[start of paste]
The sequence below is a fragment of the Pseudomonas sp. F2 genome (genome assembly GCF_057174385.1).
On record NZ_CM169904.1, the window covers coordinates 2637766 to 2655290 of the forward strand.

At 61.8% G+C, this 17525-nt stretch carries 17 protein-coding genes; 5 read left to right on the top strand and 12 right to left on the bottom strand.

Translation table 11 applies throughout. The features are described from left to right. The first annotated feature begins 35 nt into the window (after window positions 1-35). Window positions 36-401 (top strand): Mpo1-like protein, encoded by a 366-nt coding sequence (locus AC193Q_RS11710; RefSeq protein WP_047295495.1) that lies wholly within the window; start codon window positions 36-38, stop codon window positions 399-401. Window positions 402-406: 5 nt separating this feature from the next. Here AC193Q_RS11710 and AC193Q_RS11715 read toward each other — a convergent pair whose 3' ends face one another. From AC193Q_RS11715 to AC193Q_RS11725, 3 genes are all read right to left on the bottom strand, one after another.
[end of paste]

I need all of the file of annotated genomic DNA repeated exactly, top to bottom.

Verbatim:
The sequence below is a fragment of the Pseudomonas sp. F2 genome (genome assembly GCF_057174385.1).
On record NZ_CM169904.1, the window covers coordinates 2637766 to 2655290 of the forward strand.

At 61.8% G+C, this 17525-nt stretch carries 17 protein-coding genes; 5 read left to right on the top strand and 12 right to left on the bottom strand.

Translation table 11 applies throughout. The features are described from left to right. The first annotated feature begins 35 nt into the window (after window positions 1-35). Window positions 36-401 (top strand): Mpo1-like protein, encoded by a 366-nt coding sequence (locus AC193Q_RS11710; RefSeq protein WP_047295495.1) that lies wholly within the window; start codon window positions 36-38, stop codon window positions 399-401. Window positions 402-406: 5 nt separating this feature from the next. Here AC193Q_RS11710 and AC193Q_RS11715 read toward each other — a convergent pair whose 3' ends face one another. From AC193Q_RS11715 to AC193Q_RS11725, 3 genes are all read right to left on the bottom strand, one after another.